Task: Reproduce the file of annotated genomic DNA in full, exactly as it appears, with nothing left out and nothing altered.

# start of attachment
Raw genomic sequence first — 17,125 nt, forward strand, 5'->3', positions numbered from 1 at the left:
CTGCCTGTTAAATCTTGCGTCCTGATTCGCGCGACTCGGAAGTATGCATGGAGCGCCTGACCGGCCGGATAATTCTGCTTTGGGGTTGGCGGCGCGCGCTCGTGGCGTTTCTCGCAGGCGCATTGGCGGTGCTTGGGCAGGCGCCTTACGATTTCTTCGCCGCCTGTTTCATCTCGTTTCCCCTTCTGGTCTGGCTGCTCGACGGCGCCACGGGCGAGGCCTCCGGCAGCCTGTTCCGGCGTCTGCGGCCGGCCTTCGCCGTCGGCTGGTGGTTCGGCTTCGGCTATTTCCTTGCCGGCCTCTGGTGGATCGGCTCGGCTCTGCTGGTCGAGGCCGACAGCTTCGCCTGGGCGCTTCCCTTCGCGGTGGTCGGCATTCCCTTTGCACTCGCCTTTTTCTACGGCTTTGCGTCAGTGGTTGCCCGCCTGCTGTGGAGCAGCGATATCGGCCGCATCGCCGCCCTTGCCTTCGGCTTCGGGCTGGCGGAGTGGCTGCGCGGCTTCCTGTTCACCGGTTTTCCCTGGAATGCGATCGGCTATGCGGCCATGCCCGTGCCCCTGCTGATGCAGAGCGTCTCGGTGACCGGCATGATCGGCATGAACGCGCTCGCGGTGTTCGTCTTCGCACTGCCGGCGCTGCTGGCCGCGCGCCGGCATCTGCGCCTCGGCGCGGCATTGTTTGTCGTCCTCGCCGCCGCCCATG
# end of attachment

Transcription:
Raw genomic sequence first — 17,125 nt, forward strand, 5'->3', positions numbered from 1 at the left:
CTGCCTGTTAAATCTTGCGTCCTGATTCGCGCGACTCGGAAGTATGCATGGAGCGCCTGACCGGCCGGATAATTCTGCTTTGGGGTTGGCGGCGCGCGCTCGTGGCGTTTCTCGCAGGCGCATTGGCGGTGCTTGGGCAGGCGCCTTACGATTTCTTCGCCGCCTGTTTCATCTCGTTTCCCCTTCTGGTCTGGCTGCTCGACGGCGCCACGGGCGAGGCCTCCGGCAGCCTGTTCCGGCGTCTGCGGCCGGCCTTCGCCGTCGGCTGGTGGTTCGGCTTCGGCTATTTCCTTGCCGGCCTCTGGTGGATCGGCTCGGCTCTGCTGGTCGAGGCCGACAGCTTCGCCTGGGCGCTTCCCTTCGCGGTGGTCGGCATTCCCTTTGCACTCGCCTTTTTCTACGGCTTTGCGTCAGTGGTTGCCCGCCTGCTGTGGAGCAGCGATATCGGCCGCATCGCCGCCCTTGCCTTCGGCTTCGGGCTGGCGGAGTGGCTGCGCGGCTTCCTGTTCACCGGTTTTCCCTGGAATGCGATCGGCTATGCGGCCATGCCCGTGCCCCTGCTGATGCAGAGCGTCTCGGTGACCGGCATGATCGGCATGAACGCGCTCGCGGTGTTCGTCTTCGCACTGCCGGCGCTGCTGGCCGCGCGCCGGCATCTGCGCCTCGGCGCGGCATTGTTTGTCGTCCTCGCCGCCGCCCATG